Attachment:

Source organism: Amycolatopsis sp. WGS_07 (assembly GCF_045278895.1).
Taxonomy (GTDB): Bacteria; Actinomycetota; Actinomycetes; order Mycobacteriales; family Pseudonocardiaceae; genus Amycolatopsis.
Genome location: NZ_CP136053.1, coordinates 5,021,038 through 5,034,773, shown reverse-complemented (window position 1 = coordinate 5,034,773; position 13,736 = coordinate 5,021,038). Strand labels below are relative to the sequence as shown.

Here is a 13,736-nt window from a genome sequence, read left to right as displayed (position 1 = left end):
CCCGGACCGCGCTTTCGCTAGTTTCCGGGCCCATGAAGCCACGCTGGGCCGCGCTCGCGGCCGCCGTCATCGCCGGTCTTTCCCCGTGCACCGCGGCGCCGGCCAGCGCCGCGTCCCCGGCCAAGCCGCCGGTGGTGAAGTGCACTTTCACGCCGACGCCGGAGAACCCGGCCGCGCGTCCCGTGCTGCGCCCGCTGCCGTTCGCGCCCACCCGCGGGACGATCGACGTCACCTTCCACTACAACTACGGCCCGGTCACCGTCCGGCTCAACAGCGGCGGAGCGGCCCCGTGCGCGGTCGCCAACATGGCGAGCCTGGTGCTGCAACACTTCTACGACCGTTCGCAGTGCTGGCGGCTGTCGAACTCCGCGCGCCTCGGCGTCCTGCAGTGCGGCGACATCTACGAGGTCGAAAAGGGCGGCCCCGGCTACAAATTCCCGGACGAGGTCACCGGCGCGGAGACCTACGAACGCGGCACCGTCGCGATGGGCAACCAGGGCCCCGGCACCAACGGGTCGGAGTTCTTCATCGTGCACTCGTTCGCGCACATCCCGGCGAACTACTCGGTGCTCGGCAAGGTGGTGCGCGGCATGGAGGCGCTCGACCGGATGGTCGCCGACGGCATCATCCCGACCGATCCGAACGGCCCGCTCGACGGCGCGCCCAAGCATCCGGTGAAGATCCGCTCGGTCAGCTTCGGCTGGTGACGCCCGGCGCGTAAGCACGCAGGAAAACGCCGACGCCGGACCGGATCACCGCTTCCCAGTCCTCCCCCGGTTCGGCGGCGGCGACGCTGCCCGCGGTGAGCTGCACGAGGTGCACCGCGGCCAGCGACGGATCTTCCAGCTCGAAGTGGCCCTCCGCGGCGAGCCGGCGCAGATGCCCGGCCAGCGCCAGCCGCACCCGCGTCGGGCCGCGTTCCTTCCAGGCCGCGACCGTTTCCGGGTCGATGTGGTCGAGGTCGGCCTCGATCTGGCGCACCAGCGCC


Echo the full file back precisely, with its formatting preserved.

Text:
Source organism: Amycolatopsis sp. WGS_07 (assembly GCF_045278895.1).
Taxonomy (GTDB): Bacteria; Actinomycetota; Actinomycetes; order Mycobacteriales; family Pseudonocardiaceae; genus Amycolatopsis.
Genome location: NZ_CP136053.1, coordinates 5,021,038 through 5,034,773, shown reverse-complemented (window position 1 = coordinate 5,034,773; position 13,736 = coordinate 5,021,038). Strand labels below are relative to the sequence as shown.

Here is a 13,736-nt window from a genome sequence, read left to right as displayed (position 1 = left end):
CCCGGACCGCGCTTTCGCTAGTTTCCGGGCCCATGAAGCCACGCTGGGCCGCGCTCGCGGCCGCCGTCATCGCCGGTCTTTCCCCGTGCACCGCGGCGCCGGCCAGCGCCGCGTCCCCGGCCAAGCCGCCGGTGGTGAAGTGCACTTTCACGCCGACGCCGGAGAACCCGGCCGCGCGTCCCGTGCTGCGCCCGCTGCCGTTCGCGCCCACCCGCGGGACGATCGACGTCACCTTCCACTACAACTACGGCCCGGTCACCGTCCGGCTCAACAGCGGCGGAGCGGCCCCGTGCGCGGTCGCCAACATGGCGAGCCTGGTGCTGCAACACTTCTACGACCGTTCGCAGTGCTGGCGGCTGTCGAACTCCGCGCGCCTCGGCGTCCTGCAGTGCGGCGACATCTACGAGGTCGAAAAGGGCGGCCCCGGCTACAAATTCCCGGACGAGGTCACCGGCGCGGAGACCTACGAACGCGGCACCGTCGCGATGGGCAACCAGGGCCCCGGCACCAACGGGTCGGAGTTCTTCATCGTGCACTCGTTCGCGCACATCCCGGCGAACTACTCGGTGCTCGGCAAGGTGGTGCGCGGCATGGAGGCGCTCGACCGGATGGTCGCCGACGGCATCATCCCGACCGATCCGAACGGCCCGCTCGACGGCGCGCCCAAGCATCCGGTGAAGATCCGCTCGGTCAGCTTCGGCTGGTGACGCCCGGCGCGTAAGCACGCAGGAAAACGCCGACGCCGGACCGGATCACCGCTTCCCAGTCCTCCCCCGGTTCGGCGGCGGCGACGCTGCCCGCGGTGAGCTGCACGAGGTGCACCGCGGCCAGCGACGGATCTTCCAGCTCGAAGTGGCCCTCCGCGGCGAGCCGGCGCAGATGCCCGGCCAGCGCCAGCCGCACCCGCGTCGGGCCGCGTTCCTTCCAGGCCGCGACCGTTTCCGGGTCGATGTGGTCGAGGTCGGCCTCGATCTGGCGCACCAGCGCC